West indian culture

Melaka, Malaysia: Discover the culture and history of this UNESCO World Heritage city

The city’s best museums, by comparison a five-minute walk away, include the Muzium Rakyat (People’s Museum), which houses the governor’s personal painting collection, and the sometimes gory Museum of Enduring Beauty. Note: it’s ‘lasting’ as in ‘suffering’, not ‘eternal’ – think cultural body modifications. The Maritime Museum traces the growth of the city from the Malay Sultanate via Portuguese and Dutch colonization to the arrival of the British, and it is housed in a full-size replica of the Portuguese ship Flor de la Mar, which was looted and wrecked in 1511. The Baba & Nyonya Heritage Museum depicts the history of the Chinese Malays, who are locally referred to as ‘Baba’ or ‘Nyonya’ (depending on their gender) or ‘Peranakan’, through displays of porcelain and ornate furniture. The genealogical differences between these descendants of early Chinese settlers and the descendants of later immigrants are summed up in the local phrase “orang Cina bukan Cina” (“a non-Chinese Chinese”).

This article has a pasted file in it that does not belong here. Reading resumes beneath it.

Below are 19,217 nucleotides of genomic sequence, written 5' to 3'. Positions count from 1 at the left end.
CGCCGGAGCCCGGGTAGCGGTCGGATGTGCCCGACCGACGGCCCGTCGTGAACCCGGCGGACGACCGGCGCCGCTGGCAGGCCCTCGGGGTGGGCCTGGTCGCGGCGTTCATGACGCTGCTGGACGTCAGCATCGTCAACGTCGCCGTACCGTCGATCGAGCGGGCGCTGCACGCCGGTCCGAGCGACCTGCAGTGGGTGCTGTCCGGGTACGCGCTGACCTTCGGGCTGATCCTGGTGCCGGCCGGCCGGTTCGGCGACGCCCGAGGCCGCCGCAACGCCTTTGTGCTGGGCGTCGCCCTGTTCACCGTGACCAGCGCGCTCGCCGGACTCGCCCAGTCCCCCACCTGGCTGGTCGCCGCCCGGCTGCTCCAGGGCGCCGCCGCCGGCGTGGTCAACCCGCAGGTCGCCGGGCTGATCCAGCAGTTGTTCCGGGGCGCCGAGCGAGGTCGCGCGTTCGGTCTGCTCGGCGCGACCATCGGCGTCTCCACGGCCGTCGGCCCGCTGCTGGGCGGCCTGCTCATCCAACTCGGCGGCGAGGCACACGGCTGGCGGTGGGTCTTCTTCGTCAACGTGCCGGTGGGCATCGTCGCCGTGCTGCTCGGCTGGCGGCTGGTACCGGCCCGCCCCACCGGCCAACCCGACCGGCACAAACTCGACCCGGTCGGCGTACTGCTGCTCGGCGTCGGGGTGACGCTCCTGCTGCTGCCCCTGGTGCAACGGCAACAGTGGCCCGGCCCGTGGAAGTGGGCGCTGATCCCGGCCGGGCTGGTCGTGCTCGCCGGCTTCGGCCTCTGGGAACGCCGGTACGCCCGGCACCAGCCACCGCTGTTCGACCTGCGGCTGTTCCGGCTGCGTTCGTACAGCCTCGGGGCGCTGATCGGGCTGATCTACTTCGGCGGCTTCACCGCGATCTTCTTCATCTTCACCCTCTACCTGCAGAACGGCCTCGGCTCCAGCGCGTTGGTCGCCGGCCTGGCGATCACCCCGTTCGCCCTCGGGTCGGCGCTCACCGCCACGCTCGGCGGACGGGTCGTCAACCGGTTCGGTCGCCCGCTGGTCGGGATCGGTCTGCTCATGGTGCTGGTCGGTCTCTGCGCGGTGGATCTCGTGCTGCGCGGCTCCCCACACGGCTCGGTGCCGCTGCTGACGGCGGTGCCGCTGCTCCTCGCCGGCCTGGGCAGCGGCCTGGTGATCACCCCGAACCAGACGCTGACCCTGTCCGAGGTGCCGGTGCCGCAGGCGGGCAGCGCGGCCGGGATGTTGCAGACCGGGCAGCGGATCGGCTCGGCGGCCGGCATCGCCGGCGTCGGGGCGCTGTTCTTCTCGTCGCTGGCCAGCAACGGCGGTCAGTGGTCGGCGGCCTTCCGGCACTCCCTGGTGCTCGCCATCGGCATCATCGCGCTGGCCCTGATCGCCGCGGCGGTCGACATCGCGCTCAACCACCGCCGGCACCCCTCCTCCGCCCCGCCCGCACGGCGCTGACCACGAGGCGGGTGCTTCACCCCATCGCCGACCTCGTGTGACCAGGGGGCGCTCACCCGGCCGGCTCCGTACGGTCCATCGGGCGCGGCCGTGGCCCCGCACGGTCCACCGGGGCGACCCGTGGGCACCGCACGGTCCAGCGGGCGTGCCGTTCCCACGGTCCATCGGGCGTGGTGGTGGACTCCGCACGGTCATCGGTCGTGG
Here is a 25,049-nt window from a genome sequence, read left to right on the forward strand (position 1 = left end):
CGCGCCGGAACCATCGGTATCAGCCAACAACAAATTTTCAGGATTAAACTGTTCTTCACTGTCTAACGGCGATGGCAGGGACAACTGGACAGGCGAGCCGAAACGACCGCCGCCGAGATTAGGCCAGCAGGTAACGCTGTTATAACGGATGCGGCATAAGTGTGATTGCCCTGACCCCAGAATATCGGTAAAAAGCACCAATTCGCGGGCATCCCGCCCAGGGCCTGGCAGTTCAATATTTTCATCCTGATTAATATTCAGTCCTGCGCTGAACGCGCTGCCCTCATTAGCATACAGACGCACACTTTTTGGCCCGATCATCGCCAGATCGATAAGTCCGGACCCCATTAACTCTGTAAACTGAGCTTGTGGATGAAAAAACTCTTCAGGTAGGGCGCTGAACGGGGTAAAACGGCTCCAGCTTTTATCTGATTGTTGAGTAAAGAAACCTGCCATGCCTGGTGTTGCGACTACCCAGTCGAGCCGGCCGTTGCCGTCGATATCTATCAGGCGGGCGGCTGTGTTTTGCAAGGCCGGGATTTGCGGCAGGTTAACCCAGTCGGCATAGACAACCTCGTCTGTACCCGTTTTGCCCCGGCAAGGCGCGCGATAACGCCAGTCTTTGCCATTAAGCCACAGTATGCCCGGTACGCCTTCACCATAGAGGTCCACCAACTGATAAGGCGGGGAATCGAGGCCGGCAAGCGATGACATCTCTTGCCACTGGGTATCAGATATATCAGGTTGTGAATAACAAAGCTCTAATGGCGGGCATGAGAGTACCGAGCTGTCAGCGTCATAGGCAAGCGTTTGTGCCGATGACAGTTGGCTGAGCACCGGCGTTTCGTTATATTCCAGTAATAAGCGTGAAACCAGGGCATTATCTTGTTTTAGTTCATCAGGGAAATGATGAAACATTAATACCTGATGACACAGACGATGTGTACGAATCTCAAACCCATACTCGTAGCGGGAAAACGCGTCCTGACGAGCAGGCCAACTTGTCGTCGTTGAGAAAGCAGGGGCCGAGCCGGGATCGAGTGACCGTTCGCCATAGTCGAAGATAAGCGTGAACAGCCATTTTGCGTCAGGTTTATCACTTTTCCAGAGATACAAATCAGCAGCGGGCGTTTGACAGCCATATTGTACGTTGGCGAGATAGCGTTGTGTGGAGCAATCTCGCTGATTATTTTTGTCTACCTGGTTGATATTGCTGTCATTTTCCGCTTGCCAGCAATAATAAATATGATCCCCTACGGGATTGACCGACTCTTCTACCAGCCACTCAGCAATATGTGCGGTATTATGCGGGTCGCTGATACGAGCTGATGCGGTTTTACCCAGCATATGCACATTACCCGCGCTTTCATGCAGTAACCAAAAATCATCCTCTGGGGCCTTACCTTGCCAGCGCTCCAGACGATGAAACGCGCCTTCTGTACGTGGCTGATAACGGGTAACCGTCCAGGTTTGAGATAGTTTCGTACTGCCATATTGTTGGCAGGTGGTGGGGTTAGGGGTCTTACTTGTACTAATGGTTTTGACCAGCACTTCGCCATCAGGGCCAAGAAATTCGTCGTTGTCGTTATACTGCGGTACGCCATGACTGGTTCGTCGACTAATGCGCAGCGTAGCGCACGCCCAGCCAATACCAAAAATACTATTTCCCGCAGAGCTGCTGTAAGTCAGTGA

When revealing that Melaka was to become a World Heritage Site, UNESCO noted that the city has “a unique architectural and cultural cityscape unparalleled in East and Southeast Asia”. The only surprise about this announcement was that it came as late as July 2008; at that time, Melaka had been a bastion of cultural confluence for 500 years, dating back to its proximity Singapore was little more than a fishing village.

According to the story, during the struggle for power on the Malay Peninsula in the 14th century, Prince Parameswara of Sumatra fled to the mouth of the Bertam River. His son, Iskandar Shah, was hunting near present-day Melaka Hill when a local mouse-deer rose up to fight the hunting dogs and threw them into the sea. This act of heroism inspired Shah and he asked his father to found a colony there, named after the melaka tree under which he had rested. After a whirlwind tour of Melaka’s cultural onslaught, sitting under a nearby tree can be a great idea for any visitor.


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